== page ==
Oil Against Tradition in Chechnya and Ingushetia (1817-2007)

Galina Khizrieva

DOI: http://dx.doi.org/10.24848/islmlg.02.1.11

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In her paper, Galina Khizrieva discusses how the rapid rates of oil industry development became among the reasons of transformation of Vainakh unity. She argues that the fight for oil and land in the region favored the concentration of manpower in the lowland, imposed over the network of religious and sub-ethnic groups a division system of bigger social groups. The demands of oil production security aggravated interethnic tension and fixed xenophobic traditions of the national policy of Russia. The interests of monopolistic state capitalism of the Russian Empire influenced the land distribution in the oil region. Due to the development of oil industry the Vainakh population resident pattern changed several times during the 190 year period. Their subsistence structure fluctuated from agrarian to urban. Tradition of negative anti-state mobilization was based on the feeling of life instability, constant humiliation and socioeconomic deprivation. On the ‘oil wave’ the Islamic factor (‘easternisation’) became a political factor of state importance in Russia.

After the dissolution of Soviet state, the elite of Chechen-Ingush autonomy decided to get from the state as much benefits for themselves as possible, extracting them from the republican petrochemical industry. According to the declared economic policy, every Chechen would in the near future enjoy “the standards of life of the Kuwaiti people” and Chechen state will compensate people property losses of deportation and restore historic and socio-economic justice.  Soon it became clear that the republican oil reserves were not sufficient for the new state wellbeing. The prosperity theory turned into the practice of violence, economic rivalry and predatory activity. The politics was conducting by ethno-social units structured into the networks and based on mutual reciprocation or economic dependence of its members. The political and business ‘new Chechen elite’ emerged just after Perestroika. It was recruited from the number of Comsomol activists of Soviet time. The structures were responsible for conducting the politics of separatism and establishing monoethnic rule in the republic.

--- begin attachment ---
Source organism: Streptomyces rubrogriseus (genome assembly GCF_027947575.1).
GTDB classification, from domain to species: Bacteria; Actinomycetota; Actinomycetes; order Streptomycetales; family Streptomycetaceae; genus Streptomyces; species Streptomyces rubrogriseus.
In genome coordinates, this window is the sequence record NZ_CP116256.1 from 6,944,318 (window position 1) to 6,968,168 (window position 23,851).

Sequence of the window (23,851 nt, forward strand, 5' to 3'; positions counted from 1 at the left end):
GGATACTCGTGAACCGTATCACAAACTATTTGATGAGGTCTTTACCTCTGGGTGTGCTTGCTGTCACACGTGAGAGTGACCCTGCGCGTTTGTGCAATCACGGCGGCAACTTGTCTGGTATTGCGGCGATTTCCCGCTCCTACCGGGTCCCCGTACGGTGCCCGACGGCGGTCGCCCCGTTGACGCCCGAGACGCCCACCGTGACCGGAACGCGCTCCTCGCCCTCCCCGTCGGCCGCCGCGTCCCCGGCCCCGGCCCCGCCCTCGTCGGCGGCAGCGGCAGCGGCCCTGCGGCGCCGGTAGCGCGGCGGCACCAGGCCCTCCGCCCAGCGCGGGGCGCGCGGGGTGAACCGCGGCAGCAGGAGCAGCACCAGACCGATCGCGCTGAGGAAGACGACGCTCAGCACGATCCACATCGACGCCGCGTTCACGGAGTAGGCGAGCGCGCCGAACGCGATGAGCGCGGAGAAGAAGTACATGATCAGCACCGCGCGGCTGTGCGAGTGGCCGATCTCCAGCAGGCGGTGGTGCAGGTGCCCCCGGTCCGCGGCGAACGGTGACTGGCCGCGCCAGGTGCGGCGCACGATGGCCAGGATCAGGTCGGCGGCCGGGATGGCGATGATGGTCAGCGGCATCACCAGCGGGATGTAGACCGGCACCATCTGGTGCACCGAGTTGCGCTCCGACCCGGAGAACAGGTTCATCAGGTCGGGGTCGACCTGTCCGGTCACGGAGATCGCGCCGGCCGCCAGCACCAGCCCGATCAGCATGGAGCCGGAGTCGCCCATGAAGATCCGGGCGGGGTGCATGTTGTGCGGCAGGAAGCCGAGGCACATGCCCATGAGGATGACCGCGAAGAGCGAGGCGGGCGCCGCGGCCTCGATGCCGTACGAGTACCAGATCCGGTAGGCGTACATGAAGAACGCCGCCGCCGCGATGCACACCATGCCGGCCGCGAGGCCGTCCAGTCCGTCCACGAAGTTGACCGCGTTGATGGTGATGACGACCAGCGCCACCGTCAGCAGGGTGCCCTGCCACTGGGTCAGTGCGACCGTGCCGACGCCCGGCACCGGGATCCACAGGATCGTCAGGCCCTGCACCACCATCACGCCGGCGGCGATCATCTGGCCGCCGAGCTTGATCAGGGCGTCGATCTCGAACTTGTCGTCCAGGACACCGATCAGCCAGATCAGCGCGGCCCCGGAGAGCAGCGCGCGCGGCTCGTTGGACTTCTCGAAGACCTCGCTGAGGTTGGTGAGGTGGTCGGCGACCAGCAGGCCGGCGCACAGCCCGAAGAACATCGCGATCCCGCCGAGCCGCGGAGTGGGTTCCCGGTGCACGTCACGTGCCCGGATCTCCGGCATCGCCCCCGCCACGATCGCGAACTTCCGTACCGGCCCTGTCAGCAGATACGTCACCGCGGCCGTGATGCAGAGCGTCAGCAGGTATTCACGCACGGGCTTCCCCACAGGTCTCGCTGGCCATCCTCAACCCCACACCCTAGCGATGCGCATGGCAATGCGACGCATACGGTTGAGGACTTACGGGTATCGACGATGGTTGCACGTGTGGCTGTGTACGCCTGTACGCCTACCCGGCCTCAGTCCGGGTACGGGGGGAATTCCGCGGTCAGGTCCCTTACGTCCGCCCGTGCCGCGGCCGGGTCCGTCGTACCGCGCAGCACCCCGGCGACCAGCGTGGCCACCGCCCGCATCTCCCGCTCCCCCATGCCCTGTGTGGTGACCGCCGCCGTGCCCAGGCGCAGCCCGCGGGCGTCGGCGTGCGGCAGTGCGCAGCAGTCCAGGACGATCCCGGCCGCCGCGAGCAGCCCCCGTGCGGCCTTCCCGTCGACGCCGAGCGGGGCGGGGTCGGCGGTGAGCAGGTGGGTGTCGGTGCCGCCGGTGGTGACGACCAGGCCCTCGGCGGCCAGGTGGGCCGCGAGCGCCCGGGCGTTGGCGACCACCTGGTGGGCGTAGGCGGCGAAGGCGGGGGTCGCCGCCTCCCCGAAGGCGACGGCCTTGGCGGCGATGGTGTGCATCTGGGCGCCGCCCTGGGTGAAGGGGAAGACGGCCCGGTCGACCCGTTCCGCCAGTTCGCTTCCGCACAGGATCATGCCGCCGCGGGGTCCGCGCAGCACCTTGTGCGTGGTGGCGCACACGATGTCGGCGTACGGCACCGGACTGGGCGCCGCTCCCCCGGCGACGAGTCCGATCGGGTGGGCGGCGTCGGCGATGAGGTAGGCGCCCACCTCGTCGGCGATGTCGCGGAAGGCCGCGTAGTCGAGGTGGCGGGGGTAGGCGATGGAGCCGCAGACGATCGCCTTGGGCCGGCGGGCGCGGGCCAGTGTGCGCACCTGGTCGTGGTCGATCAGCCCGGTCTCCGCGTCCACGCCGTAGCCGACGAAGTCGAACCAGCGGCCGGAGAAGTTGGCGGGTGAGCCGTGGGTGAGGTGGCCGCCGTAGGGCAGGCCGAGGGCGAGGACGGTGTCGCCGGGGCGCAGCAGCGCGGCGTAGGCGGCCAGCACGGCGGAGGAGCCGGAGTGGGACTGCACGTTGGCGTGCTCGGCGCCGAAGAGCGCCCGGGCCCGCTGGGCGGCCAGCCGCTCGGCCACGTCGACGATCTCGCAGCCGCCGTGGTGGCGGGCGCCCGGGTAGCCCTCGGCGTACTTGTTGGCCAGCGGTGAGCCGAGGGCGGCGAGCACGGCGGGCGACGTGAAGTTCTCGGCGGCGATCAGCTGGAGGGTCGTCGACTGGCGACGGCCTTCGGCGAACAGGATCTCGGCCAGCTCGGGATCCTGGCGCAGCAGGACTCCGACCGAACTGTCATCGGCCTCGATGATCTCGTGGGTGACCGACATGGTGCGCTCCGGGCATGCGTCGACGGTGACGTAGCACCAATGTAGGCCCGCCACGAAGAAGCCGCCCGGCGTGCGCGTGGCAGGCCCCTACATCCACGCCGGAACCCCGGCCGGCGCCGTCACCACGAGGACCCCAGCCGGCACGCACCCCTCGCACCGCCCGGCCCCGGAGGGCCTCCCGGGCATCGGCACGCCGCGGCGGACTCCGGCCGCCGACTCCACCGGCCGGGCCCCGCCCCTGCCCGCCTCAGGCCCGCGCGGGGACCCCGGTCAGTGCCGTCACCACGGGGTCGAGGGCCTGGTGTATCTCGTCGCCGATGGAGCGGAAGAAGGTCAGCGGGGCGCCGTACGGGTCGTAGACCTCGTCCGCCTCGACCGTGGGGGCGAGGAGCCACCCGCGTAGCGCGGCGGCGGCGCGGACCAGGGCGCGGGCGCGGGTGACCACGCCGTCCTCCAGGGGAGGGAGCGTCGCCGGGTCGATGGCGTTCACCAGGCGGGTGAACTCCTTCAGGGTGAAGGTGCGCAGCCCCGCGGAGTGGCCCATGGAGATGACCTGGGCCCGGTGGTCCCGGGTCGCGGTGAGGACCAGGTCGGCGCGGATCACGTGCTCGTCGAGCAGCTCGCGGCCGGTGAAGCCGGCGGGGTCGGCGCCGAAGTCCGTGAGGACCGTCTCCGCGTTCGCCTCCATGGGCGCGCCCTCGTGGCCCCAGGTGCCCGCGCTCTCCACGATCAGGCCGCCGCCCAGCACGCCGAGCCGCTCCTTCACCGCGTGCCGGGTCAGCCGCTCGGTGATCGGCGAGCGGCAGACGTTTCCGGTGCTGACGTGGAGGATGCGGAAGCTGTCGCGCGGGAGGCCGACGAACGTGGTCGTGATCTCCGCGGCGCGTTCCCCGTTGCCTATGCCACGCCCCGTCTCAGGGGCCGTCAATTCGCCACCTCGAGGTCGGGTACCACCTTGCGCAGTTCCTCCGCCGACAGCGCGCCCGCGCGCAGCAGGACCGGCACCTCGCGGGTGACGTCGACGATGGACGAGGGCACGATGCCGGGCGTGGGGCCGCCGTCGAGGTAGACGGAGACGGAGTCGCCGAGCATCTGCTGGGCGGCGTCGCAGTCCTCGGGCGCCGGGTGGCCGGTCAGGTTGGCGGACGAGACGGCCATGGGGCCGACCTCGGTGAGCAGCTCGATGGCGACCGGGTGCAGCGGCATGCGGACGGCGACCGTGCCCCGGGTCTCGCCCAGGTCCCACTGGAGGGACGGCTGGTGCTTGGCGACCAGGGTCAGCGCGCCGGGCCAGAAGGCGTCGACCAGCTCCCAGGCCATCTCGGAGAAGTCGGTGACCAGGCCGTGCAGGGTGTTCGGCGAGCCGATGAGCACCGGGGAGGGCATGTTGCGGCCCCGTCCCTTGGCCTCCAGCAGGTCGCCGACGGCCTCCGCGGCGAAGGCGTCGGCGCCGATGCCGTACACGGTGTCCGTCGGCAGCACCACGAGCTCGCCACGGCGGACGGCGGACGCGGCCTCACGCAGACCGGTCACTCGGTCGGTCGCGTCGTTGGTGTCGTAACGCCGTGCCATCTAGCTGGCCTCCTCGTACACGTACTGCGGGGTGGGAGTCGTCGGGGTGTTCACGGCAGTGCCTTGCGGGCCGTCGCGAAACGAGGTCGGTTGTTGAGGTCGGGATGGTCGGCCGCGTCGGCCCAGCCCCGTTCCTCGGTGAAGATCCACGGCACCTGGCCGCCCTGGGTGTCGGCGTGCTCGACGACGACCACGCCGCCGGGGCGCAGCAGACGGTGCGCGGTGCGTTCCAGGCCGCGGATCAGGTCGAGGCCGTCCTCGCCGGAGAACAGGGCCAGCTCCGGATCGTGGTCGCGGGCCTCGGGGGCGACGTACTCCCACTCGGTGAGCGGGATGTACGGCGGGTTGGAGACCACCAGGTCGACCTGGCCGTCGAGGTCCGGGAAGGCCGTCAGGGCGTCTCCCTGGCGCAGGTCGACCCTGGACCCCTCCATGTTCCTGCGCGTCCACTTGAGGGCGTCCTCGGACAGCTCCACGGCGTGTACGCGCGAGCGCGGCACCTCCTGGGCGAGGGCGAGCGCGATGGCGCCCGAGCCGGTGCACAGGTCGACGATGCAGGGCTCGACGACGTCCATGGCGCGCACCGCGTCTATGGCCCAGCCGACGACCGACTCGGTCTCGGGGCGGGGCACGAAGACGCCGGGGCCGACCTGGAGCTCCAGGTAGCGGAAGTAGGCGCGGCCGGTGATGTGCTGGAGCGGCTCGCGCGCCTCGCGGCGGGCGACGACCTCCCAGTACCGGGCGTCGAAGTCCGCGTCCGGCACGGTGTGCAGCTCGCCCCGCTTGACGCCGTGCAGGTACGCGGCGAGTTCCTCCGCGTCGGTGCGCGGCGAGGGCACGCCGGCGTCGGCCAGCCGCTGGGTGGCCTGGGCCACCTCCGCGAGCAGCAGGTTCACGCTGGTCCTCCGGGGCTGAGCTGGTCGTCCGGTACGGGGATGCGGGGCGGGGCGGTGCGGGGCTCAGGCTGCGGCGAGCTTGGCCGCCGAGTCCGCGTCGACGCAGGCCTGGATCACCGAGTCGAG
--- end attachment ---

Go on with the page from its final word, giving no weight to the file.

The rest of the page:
Economic fragmentation corroded the power institutions of the republic. Oil-barons rivalry launched the mechanisms of negative mobilization and began to destroy basic ethic paradigm of Vainakh self-identification. Sub-ethnic fragmentation started. Many people in Chechnya were not ready to approve the “commercial” bloodshed in their names. They opposed to the political innovations which were overburdened by archaic social practices, alien forms of ‘esternisation’ of local deeply modernized society, and criticized “the party of war” for preventing from real social modernization and democracy. Traditional brotherhoods’ (wirds) ideologists tried to oppose to the bloodshed exploring the idea borrowed from Qur’an that any rule comes from God. The representatives of new Muslim groups in Chechnya supported by Dudaev’s government answered by accusing them in non-Muslim behavior and violent actions trying to squeeze out Sufi Islam to the periphery of political and social life. The opposition of traditional brotherhoods to new Muslim groups has led to a new start of violence which resulted into complete spiritual fragmentation of the republic.


Russia; Caucasus; oil


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DOI: http://dx.doi.org/10.24848/islmlg.02.1.11